How to reveal yourself in your writing.

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As a writer, I’ve noticed other writers struggle with how to put more of themselves into their work. There are gazillions of writers out there. Copywriters. Novelists. Bloggers. And more starting every day. So in a sea of competition, you’ve got to stick out more than an electric eel.

You need to explore and showcase:

-Your unique point of view.
-Your writing style.
-Your own personal stories.

All of these things influence your message.

There’s just one problem with all of that: for some, sharing this information is more terrifying than confronting a great white shark.

Being yourself and stripping naked for your readers sounds wonderful. But hoping your readers still love you afterwards is what’s scary. They might not. Or worse, you could end up being someone’s stalker-licious victim.

“The Red Pen Writer” by MarlinaVera

Fortunately, I’ve turned revealing personal details in your writing into an art form without seeming silly, pathetic, or just plain giving out too much information. Here are three ways to do this.

Partial or full frontal?

Everyone has their own definition of naked. What you need to do is decide how much personal “skin” you’re willing to reveal.

Sit down. Pull out your shiny new notebook. And write down exactly what you will and what you will not share with your readers.

Don’t wing it: establish this barrier immediately.

Perhaps you’ll talk about old high school friends, but not your current, adult friends. Perhaps you’ll talk about your dog, but not your vindictive cat. Perhaps you’ll talk about your siblings, but your parents are off limits.

Decide exactly where you draw the line, and live by that.

Expose yourself.

Everyone’s got secrets. They’re somewhere lurking in the dismal shadows. They could be:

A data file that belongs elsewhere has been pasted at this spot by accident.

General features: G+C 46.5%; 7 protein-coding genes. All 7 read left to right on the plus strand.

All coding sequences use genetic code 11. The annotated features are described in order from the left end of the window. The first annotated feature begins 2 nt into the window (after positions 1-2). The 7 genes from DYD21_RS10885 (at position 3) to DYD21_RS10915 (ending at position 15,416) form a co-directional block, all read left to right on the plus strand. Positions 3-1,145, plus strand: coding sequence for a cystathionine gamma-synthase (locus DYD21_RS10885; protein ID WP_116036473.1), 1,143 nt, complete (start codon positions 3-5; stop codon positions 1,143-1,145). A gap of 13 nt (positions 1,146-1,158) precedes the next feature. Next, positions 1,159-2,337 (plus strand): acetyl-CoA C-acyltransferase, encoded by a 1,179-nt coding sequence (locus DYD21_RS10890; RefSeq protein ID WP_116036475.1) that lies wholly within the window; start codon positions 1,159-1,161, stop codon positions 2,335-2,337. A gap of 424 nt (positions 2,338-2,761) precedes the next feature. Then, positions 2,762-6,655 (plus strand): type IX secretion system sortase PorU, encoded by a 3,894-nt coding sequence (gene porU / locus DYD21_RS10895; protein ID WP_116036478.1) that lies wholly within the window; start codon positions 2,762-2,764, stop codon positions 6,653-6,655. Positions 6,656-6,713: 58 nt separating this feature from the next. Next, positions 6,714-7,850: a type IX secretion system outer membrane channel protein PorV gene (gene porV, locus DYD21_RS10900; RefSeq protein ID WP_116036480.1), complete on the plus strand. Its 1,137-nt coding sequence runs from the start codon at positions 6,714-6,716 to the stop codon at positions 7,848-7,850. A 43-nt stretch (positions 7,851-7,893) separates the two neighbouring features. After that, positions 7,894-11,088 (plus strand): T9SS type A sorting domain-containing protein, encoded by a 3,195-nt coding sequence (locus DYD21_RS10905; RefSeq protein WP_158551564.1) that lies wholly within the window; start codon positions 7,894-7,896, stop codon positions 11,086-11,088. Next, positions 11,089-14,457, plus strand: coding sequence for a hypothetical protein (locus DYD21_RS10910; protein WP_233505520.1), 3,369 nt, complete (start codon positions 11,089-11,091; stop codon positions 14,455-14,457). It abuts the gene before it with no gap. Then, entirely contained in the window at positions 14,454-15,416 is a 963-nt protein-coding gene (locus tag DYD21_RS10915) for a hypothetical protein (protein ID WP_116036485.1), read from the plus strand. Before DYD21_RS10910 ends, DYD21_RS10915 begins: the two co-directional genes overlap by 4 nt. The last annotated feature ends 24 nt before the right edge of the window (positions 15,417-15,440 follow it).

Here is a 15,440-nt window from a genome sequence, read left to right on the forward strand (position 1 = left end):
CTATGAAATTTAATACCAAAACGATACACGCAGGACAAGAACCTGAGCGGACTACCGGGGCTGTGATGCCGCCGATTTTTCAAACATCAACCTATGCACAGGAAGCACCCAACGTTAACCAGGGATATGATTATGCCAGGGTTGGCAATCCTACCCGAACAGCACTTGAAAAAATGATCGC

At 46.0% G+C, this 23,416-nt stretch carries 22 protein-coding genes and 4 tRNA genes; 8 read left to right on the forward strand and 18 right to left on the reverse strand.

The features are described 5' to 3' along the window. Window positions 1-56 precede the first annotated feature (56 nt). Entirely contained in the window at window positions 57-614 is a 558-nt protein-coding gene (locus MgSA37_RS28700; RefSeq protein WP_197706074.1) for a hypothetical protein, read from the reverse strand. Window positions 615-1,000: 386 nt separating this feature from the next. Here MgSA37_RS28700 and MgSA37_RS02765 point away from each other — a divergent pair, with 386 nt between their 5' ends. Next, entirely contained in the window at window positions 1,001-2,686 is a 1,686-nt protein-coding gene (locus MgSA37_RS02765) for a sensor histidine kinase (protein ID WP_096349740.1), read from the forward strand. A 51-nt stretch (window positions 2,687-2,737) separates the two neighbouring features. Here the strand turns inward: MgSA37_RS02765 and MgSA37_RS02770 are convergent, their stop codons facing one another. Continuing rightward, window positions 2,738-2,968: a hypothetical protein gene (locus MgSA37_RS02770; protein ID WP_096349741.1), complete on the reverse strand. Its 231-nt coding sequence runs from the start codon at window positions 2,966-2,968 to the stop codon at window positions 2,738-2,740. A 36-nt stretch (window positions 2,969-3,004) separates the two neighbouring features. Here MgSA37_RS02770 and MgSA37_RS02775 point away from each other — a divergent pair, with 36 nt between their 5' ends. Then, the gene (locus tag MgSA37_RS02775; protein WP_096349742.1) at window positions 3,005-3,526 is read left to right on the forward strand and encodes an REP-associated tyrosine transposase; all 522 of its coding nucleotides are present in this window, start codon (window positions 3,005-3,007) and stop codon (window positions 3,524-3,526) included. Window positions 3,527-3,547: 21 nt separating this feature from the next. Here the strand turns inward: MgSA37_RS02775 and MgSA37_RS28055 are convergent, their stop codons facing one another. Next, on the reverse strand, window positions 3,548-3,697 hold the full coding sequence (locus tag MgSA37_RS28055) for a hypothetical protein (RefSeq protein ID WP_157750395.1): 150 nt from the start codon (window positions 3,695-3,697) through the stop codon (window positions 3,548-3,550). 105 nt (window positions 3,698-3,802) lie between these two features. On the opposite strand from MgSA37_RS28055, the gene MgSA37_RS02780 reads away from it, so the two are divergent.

-Your sexual orientation.
-Questionable business deals you’ve made.
-That time you cursed out your child.

If it’s out there, someone will find it.

Remember, always tell your own story. If there’s a juicy secret out there, tell it first. Don’t wait around for someone else to break the news. Spill the beans, be honest, admit you did wrong, and move on.

Plume naked.

Some people aren’t ready to reveal themselves. Pseudonyms are a great idea if you’re going to strip naked for your audience, but are hesitant.

Remember, some really famous people communicated their intensely personal messages without using their government names. If using a pseudonym gives you the courage to let your readers see through to the real you, then go for it!

Also, muddy the details. Fabricate the unimportant stuff such as race, age, weight, height. This way you can keep the emotional details intact. Emotional details are what’s important, not your hair color.



Autumn Tompkins is the head sass-master at ink well copy. She is a skilled copywriter who creates dynamic copy that captures her clients’ expert voices and generates genuine sales, turning maybe’s into most definitely’s.

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